Get Ready for the 5G Retail Robots!

Dan Jones
News Analysis
Dan Jones, Mobile Editor
7/31/2019



5G meets the Internet of Things (IoT) and edge computing in the fresh produce aisle, as AT&T tests robots intended to make operations at grocery stores run more smoothly.

AT&T is testing retail robots with Badger Technologies at one of operator's foundries in Plano, Texas.

Badger's robots identify items that are out-of-stock, mispriced or misplaced, as well as in-store hazards. This, however, requires data-heavy processes that can tax in-store WiFi networks.

So, Badger is working with AT&T to see if 5G can improve efficiency.

Badger's Grocery Robot
Source: Badger Technologies
Source: Badger Technologies

"The AT&T Foundry is testing 5G (millimeter wave) connectivity with Badger Technologies' robots in a multi-access edge computing (MEC) environment," explains Philip Hartfield, GM of retail industry marketing at AT&T.

"The goal is to demonstrate how 5G using millimeter wave spectrum and edge computing could provide Badger Technologies and retailers with the lower latency and high throughput required to process and share vast amounts of data while running concurrently with other in-store network applications," Hartfield says.

"AT&T Foundry projects are designed to be quick, so customers can bring new technologies and capabilities to market faster," says Hartfield. "That said, timelines vary depending on each customer's needs and technological requirements."

Testing will likely continue beyond commercial deployments for these robots, Hartfield added.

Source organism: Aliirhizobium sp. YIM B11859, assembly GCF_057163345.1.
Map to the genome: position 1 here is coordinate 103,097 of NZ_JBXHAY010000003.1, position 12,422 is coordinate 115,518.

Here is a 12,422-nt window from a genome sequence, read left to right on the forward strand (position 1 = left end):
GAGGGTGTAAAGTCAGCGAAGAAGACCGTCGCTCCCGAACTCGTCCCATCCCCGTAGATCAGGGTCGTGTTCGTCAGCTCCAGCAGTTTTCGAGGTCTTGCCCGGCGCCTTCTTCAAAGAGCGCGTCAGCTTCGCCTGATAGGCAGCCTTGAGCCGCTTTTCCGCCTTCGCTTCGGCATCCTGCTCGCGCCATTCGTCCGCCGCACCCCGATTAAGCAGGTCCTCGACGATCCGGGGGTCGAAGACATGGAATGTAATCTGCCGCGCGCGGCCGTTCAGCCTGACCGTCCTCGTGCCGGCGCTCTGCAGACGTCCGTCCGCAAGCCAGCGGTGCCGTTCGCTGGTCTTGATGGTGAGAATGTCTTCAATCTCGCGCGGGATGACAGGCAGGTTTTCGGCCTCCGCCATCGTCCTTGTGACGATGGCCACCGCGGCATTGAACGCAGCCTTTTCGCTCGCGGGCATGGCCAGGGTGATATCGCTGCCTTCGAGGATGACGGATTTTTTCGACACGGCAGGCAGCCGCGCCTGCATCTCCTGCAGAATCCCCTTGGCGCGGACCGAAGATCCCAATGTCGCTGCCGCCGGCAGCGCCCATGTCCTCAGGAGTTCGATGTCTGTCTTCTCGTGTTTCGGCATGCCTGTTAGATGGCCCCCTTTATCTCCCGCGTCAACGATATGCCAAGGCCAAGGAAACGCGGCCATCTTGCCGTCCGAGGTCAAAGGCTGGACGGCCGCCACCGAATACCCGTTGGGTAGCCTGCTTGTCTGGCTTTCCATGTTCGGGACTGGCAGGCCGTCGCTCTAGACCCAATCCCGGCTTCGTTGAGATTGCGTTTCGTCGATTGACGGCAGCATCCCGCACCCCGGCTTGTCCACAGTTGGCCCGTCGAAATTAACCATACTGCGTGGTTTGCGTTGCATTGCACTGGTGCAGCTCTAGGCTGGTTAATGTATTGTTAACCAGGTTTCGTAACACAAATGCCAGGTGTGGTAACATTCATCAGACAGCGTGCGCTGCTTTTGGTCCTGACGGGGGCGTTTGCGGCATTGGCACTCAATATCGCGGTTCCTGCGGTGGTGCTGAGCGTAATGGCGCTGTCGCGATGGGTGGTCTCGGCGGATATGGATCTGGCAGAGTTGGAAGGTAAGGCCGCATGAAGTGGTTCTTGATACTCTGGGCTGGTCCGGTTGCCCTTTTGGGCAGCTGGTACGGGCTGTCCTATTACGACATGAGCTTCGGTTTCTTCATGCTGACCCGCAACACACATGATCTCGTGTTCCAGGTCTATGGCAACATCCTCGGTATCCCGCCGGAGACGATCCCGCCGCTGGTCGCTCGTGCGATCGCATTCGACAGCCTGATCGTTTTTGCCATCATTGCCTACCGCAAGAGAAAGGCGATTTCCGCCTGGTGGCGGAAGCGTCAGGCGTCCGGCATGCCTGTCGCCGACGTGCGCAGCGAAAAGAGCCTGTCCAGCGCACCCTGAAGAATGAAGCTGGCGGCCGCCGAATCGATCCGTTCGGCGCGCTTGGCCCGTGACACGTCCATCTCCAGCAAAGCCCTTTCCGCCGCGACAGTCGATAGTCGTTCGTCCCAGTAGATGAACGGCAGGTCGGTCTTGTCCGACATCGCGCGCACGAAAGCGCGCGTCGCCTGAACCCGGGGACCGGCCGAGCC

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Not that AT&T can actually say when commercial deployments will be available. "As we complete the testing at the AT&T Foundry, they will evaluate the timing for commercial availability," Hartfield says.

Why this matters
So far, AT&T has used 39GHz mmWave for its 5G excursions. It has covered parts of 21 US cities with access to gigabit-speed mobile downloads.

To date, the operator has taken a business-focused approach to 5G, only selling devices to enterprise users and developers who are testing the technology in industrial and factory settings.

This move shows where AT&T is heading in terms of 5G use cases: Industry verticals are regarded as prime opportunities for operators to develop revenue-generating use cases that make use of enhanced mobile broadband speeds and 5G-related infrastructure advances such as edge computing.

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— Dan Jones, Mobile Editor, Light Reading

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